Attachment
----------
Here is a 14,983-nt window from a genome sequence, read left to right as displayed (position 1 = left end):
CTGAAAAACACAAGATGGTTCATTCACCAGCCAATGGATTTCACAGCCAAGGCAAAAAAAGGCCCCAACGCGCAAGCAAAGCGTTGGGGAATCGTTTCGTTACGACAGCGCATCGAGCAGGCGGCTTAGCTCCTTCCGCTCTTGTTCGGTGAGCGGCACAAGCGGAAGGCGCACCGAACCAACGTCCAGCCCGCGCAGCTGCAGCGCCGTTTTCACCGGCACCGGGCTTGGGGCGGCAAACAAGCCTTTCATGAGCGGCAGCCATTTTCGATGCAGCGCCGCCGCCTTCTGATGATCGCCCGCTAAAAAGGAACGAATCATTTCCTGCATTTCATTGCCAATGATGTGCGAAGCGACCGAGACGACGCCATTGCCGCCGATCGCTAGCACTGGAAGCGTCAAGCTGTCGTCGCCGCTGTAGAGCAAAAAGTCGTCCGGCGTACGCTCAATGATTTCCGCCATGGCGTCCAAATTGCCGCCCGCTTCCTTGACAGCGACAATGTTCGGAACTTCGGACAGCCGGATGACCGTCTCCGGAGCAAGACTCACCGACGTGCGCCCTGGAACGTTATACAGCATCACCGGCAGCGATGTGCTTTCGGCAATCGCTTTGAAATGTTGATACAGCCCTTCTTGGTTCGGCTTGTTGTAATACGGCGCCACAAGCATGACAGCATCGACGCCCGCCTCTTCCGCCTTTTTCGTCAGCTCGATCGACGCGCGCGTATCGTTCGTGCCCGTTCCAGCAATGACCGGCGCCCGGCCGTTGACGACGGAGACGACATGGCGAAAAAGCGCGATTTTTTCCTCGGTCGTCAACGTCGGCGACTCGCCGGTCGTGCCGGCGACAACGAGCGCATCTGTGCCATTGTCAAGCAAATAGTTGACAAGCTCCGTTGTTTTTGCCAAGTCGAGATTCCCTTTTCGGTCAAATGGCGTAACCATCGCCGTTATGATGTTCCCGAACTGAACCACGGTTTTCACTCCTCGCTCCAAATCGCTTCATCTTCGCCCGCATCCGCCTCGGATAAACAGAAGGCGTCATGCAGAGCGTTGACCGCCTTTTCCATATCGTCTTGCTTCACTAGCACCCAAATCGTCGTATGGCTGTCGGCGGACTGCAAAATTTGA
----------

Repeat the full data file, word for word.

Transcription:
Here is a 14,983-nt window from a genome sequence, read left to right as displayed (position 1 = left end):
CTGAAAAACACAAGATGGTTCATTCACCAGCCAATGGATTTCACAGCCAAGGCAAAAAAAGGCCCCAACGCGCAAGCAAAGCGTTGGGGAATCGTTTCGTTACGACAGCGCATCGAGCAGGCGGCTTAGCTCCTTCCGCTCTTGTTCGGTGAGCGGCACAAGCGGAAGGCGCACCGAACCAACGTCCAGCCCGCGCAGCTGCAGCGCCGTTTTCACCGGCACCGGGCTTGGGGCGGCAAACAAGCCTTTCATGAGCGGCAGCCATTTTCGATGCAGCGCCGCCGCCTTCTGATGATCGCCCGCTAAAAAGGAACGAATCATTTCCTGCATTTCATTGCCAATGATGTGCGAAGCGACCGAGACGACGCCATTGCCGCCGATCGCTAGCACTGGAAGCGTCAAGCTGTCGTCGCCGCTGTAGAGCAAAAAGTCGTCCGGCGTACGCTCAATGATTTCCGCCATGGCGTCCAAATTGCCGCCCGCTTCCTTGACAGCGACAATGTTCGGAACTTCGGACAGCCGGATGACCGTCTCCGGAGCAAGACTCACCGACGTGCGCCCTGGAACGTTATACAGCATCACCGGCAGCGATGTGCTTTCGGCAATCGCTTTGAAATGTTGATACAGCCCTTCTTGGTTCGGCTTGTTGTAATACGGCGCCACAAGCATGACAGCATCGACGCCCGCCTCTTCCGCCTTTTTCGTCAGCTCGATCGACGCGCGCGTATCGTTCGTGCCCGTTCCAGCAATGACCGGCGCCCGGCCGTTGACGACGGAGACGACATGGCGAAAAAGCGCGATTTTTTCCTCGGTCGTCAACGTCGGCGACTCGCCGGTCGTGCCGGCGACAACGAGCGCATCTGTGCCATTGTCAAGCAAATAGTTGACAAGCTCCGTTGTTTTTGCCAAGTCGAGATTCCCTTTTCGGTCAAATGGCGTAACCATCGCCGTTATGATGTTCCCGAACTGAACCACGGTTTTCACTCCTCGCTCCAAATCGCTTCATCTTCGCCCGCATCCGCCTCGGATAAACAGAAGGCGTCATGCAGAGCGTTGACCGCCTTTTCCATATCGTCTTGCTTCACTAGCACCCAAATCGTCGTATGGCTGTCGGCGGACTGCAAAATTTGA